Reflection on the First Atlantic Fellows Convening in Cuba

Guest post from Eléonore Bayen, Atlantic Fellow for Equity in Brain Health at the Global Brain Health Institute

On May 5, 2018, 12 Atlantic Fellows, faculty, and staff from four of the six Atlantic Fellows programs (including the Global Brain Health Institute, Equity Initiative of Southeast Asia, Tekano for Health Equity in South Africa, and the Social Equity program of Australia) embarked on a one-week pilot learning expedition in Cuba. This experimental journey, organized by the Platform for Innovation and Dialogue with Cuba, included abundant field visits, meetings with Cuban experts, immersion in Cuban culture and economics, and reflection time.

Diving into Cuba offered Atlantic Fellows an intense and multi-domain learning experience that enabled us to discover and understand Cuban history; the current transition period; new emerging economies in Cuba; vibrant Cuban Art; sharp research in social sciences; the transfer of research into action; and the multiple roots of the very unique Cuban human capital and Cuban spirit.

The Cuba Platform facilitated and created the opportunity for constructive conversations with economists, sociologists, general practitioners, cooks, community leaders, activists, researchers, musicians, car and bus drivers, businessmen, and women. Immersion visits – for instance in the Lizt Alfonso dance school, Dr Funes’ farm, the VeloCuba bicycle collective, the house of artist Sandra Ramos, the restoration garage Nostalgicar, transformative workshops for women, the Cuban Literacy Museum, and the universe of young rap musicians from Havana among others – were very constructive.

These varied gatherings and settings provided multi-level discussions, sometimes in the form of a kind of ‘social living lab’, opening new doors for creativity and collaborations with Cuba and among the Atlantic Fellows. Bubbling topics that resonated intensively with the challenges of the Atlantic Fellows and the objectives of their respective programs were brought to the table. The discussions acted as sparks that kept triggering self and collective reflection. It was an occasion to share both common and opposing views, as well as mutual understandings among Atlantic programs and with Cuban participants.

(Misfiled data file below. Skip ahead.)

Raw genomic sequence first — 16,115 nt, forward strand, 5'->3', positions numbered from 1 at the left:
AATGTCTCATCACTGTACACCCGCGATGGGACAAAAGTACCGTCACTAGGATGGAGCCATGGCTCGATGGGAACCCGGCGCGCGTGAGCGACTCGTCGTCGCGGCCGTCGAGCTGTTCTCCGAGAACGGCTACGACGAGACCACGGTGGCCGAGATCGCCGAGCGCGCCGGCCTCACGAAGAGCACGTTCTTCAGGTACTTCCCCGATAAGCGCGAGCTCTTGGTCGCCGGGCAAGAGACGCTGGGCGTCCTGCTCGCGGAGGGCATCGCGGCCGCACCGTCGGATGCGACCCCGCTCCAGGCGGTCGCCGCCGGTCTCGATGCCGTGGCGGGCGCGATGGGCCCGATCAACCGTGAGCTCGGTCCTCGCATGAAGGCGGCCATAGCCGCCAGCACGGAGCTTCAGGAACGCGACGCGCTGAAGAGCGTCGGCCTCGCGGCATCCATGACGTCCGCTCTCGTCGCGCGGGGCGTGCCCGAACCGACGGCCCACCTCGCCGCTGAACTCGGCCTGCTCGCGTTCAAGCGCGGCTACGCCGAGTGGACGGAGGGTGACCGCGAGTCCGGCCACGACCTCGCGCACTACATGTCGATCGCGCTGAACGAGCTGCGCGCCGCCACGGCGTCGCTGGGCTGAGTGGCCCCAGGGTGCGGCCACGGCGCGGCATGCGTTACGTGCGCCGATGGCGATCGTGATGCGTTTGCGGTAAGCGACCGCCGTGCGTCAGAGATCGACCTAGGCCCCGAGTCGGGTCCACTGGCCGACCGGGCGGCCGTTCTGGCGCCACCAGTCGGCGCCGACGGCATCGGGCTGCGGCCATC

Cuba is a perfect and timely place for an authentic conversation with all and each of the Atlantic Fellows because Atlantic Fellows are growing individuals aiming to gain leadership, courage and inspiration for their work for fairer, healthier, and more inclusive societies in their home countries. The Cuba Platform (and the many prior years of substantial background work carried out by Sarah Stephens and her colleagues) made it possible for the Atlantic Fellows to get a great dose of inspiration in a short period of time while listening to the lives and projects of exceptional Cuban people. This is extremely valuable and inspiring for Atlantic Fellows who aim at social innovation while facing diverse and intense challenges in their home countries.

Being exposed to the current Cuba reality, an incredible conglomerate of much more than the sole Cuban history, provided opportunities for Atlantic Fellows to step back and reflect on  personal versus collective leadership; to make a deep dive into their personal values, individual beliefs, self-commitment and life projects as growing leaders of their own country; to build cross-program friendships; and to begin to plant seeds of collaboration between Atlantic programs and Cuba.

At a time when values around courage, commitment, resistance, environment, solidarity, respect, and support to the most vulnerable populations of our countries are so valuable and at the same time so fragile worldwide, it seems that Cuba somehow questions us about possible paths regarding old-new ways to stay creative and regarding attitudes towards social change. It is surprising, it is paradoxical for some people, it is refreshing, for sure, and it is happening now in transitional Cuba.

I believe none of the Atlantic Fellows and participants were the same when leaving Cuba. Suitcases were packed with emotions, ideas, energy and courage. The conversation with Cuba and the Atlantic Fellows and the members of the Atlantic Fellowship programs will continue, everyone feeling more connected and ready to work more closely in the future towards Equity.

Click here for a compilation of photos.

Justine Williams